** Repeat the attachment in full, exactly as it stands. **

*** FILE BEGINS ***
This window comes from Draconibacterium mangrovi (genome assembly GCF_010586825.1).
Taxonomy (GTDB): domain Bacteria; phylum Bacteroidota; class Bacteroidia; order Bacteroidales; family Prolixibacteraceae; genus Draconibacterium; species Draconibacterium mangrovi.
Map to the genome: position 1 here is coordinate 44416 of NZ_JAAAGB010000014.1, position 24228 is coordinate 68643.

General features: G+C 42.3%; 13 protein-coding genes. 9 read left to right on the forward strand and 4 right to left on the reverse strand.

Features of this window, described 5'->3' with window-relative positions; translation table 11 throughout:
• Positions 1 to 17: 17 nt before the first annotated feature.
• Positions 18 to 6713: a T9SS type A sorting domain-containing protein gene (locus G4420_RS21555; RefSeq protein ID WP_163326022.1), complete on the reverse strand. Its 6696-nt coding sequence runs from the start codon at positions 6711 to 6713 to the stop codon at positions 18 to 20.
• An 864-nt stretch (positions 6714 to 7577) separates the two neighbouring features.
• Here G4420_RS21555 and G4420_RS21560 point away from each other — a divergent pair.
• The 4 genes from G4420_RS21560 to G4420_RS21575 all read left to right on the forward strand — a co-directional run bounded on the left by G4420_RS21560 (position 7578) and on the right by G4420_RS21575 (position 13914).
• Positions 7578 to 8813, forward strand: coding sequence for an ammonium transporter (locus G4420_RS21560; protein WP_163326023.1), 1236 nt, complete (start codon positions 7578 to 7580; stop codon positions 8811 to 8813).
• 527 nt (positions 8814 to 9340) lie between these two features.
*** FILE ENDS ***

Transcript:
This window comes from Draconibacterium mangrovi (genome assembly GCF_010586825.1).
Taxonomy (GTDB): domain Bacteria; phylum Bacteroidota; class Bacteroidia; order Bacteroidales; family Prolixibacteraceae; genus Draconibacterium; species Draconibacterium mangrovi.
Map to the genome: position 1 here is coordinate 44416 of NZ_JAAAGB010000014.1, position 24228 is coordinate 68643.

General features: G+C 42.3%; 13 protein-coding genes. 9 read left to right on the forward strand and 4 right to left on the reverse strand.

Features of this window, described 5'->3' with window-relative positions; translation table 11 throughout:
• Positions 1 to 17: 17 nt before the first annotated feature.
• Positions 18 to 6713: a T9SS type A sorting domain-containing protein gene (locus G4420_RS21555; RefSeq protein ID WP_163326022.1), complete on the reverse strand. Its 6696-nt coding sequence runs from the start codon at positions 6711 to 6713 to the stop codon at positions 18 to 20.
• An 864-nt stretch (positions 6714 to 7577) separates the two neighbouring features.
• Here G4420_RS21555 and G4420_RS21560 point away from each other — a divergent pair.
• The 4 genes from G4420_RS21560 to G4420_RS21575 all read left to right on the forward strand — a co-directional run bounded on the left by G4420_RS21560 (position 7578) and on the right by G4420_RS21575 (position 13914).
• Positions 7578 to 8813, forward strand: coding sequence for an ammonium transporter (locus G4420_RS21560; protein WP_163326023.1), 1236 nt, complete (start codon positions 7578 to 7580; stop codon positions 8811 to 8813).
• 527 nt (positions 8814 to 9340) lie between these two features.